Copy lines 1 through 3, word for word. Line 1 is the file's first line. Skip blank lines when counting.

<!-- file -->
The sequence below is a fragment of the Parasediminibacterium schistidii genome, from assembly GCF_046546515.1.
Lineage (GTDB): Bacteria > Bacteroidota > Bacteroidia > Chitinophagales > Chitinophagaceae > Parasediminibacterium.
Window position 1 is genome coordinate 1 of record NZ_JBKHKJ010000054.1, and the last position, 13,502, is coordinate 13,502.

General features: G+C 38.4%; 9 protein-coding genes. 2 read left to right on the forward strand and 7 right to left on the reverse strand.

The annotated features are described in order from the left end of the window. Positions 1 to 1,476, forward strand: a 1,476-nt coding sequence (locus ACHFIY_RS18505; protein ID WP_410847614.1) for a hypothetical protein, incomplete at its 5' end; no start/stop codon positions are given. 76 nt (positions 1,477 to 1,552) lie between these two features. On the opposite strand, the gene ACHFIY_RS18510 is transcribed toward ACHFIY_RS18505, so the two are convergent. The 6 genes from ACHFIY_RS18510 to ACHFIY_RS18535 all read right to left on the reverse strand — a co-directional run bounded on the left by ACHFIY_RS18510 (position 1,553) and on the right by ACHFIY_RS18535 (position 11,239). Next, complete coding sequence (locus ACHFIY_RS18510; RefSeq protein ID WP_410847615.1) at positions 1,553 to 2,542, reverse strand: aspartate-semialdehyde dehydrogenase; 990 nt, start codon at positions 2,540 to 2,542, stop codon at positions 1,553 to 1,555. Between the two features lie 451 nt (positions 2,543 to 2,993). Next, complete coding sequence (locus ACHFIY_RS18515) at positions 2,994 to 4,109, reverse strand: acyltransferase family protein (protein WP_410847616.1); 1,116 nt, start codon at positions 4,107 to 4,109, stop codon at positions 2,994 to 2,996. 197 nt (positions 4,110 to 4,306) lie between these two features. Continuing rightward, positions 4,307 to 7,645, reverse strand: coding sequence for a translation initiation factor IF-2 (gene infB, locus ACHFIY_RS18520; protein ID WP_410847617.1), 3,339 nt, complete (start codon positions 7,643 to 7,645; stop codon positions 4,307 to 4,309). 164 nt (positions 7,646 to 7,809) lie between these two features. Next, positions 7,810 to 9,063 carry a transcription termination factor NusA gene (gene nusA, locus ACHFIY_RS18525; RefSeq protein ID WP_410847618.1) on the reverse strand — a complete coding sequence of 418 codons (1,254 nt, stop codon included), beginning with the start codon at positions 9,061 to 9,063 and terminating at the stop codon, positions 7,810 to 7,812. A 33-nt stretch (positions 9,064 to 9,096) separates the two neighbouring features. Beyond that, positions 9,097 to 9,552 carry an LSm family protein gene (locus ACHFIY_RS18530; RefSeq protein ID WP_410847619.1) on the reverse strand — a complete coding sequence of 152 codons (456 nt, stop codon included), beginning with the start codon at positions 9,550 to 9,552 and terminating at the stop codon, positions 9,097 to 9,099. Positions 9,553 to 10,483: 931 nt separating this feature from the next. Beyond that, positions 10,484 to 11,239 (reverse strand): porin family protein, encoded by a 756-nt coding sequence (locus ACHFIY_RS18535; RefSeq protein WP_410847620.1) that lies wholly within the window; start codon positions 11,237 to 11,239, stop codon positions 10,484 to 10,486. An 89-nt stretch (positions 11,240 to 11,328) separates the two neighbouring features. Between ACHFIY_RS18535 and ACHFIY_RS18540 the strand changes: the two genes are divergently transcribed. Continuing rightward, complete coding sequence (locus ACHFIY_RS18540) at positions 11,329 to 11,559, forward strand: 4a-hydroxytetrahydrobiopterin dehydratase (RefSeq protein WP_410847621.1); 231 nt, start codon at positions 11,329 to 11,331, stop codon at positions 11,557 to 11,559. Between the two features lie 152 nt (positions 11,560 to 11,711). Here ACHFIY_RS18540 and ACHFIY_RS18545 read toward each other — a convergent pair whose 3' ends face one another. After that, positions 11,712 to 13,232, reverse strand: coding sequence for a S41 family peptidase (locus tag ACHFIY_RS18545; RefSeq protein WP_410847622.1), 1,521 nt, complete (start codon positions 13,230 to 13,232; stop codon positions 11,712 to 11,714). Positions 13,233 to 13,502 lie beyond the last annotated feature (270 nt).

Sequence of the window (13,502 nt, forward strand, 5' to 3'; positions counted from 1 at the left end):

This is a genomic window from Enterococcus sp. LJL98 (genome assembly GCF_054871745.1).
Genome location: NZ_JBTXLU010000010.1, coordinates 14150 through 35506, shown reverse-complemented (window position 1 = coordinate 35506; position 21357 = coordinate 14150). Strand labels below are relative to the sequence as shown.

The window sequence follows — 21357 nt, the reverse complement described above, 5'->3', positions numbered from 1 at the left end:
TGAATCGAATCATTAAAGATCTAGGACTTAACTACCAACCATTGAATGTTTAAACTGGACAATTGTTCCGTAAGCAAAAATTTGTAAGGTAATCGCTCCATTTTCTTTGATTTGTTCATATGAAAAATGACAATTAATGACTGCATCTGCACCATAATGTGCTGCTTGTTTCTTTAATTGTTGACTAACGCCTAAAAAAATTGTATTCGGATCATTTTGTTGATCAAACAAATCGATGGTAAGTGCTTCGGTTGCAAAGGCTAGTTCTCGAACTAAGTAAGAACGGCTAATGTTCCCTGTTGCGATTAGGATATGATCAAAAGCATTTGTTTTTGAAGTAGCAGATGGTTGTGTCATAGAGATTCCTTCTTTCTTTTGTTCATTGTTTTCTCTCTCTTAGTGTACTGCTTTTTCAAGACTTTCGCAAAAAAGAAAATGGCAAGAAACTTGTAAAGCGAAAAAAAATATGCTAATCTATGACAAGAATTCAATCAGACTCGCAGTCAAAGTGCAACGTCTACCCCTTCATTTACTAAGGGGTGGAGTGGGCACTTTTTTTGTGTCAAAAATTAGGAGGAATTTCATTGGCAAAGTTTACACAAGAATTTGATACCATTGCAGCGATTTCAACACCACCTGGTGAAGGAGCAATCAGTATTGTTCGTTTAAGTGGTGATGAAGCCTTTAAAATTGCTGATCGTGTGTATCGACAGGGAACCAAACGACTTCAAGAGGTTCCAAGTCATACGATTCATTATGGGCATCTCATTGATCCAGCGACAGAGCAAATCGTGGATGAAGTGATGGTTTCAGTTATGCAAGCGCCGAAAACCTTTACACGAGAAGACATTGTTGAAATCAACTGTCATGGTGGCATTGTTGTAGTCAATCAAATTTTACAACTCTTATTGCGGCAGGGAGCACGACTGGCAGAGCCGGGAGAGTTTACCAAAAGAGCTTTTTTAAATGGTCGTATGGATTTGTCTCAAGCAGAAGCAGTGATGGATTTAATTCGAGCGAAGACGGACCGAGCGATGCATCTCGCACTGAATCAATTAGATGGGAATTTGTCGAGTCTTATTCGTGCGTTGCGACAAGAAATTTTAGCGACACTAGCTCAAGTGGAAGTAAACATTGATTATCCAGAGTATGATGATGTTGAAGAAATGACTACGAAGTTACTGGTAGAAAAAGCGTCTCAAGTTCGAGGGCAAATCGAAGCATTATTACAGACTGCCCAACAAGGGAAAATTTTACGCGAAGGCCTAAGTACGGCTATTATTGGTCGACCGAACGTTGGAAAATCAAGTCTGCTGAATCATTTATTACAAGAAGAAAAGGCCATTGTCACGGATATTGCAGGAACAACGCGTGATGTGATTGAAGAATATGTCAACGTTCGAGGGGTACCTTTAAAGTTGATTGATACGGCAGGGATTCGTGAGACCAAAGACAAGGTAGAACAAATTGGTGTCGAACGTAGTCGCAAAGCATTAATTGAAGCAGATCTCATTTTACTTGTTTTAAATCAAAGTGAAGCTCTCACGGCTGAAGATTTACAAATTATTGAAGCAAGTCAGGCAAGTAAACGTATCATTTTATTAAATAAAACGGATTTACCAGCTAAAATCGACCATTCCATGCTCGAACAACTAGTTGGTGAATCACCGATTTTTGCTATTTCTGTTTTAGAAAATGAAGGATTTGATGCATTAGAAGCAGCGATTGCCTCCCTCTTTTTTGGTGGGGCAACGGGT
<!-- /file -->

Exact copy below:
The sequence below is a fragment of the Parasediminibacterium schistidii genome, from assembly GCF_046546515.1.
Lineage (GTDB): Bacteria > Bacteroidota > Bacteroidia > Chitinophagales > Chitinophagaceae > Parasediminibacterium.
Window position 1 is genome coordinate 1 of record NZ_JBKHKJ010000054.1, and the last position, 13,502, is coordinate 13,502.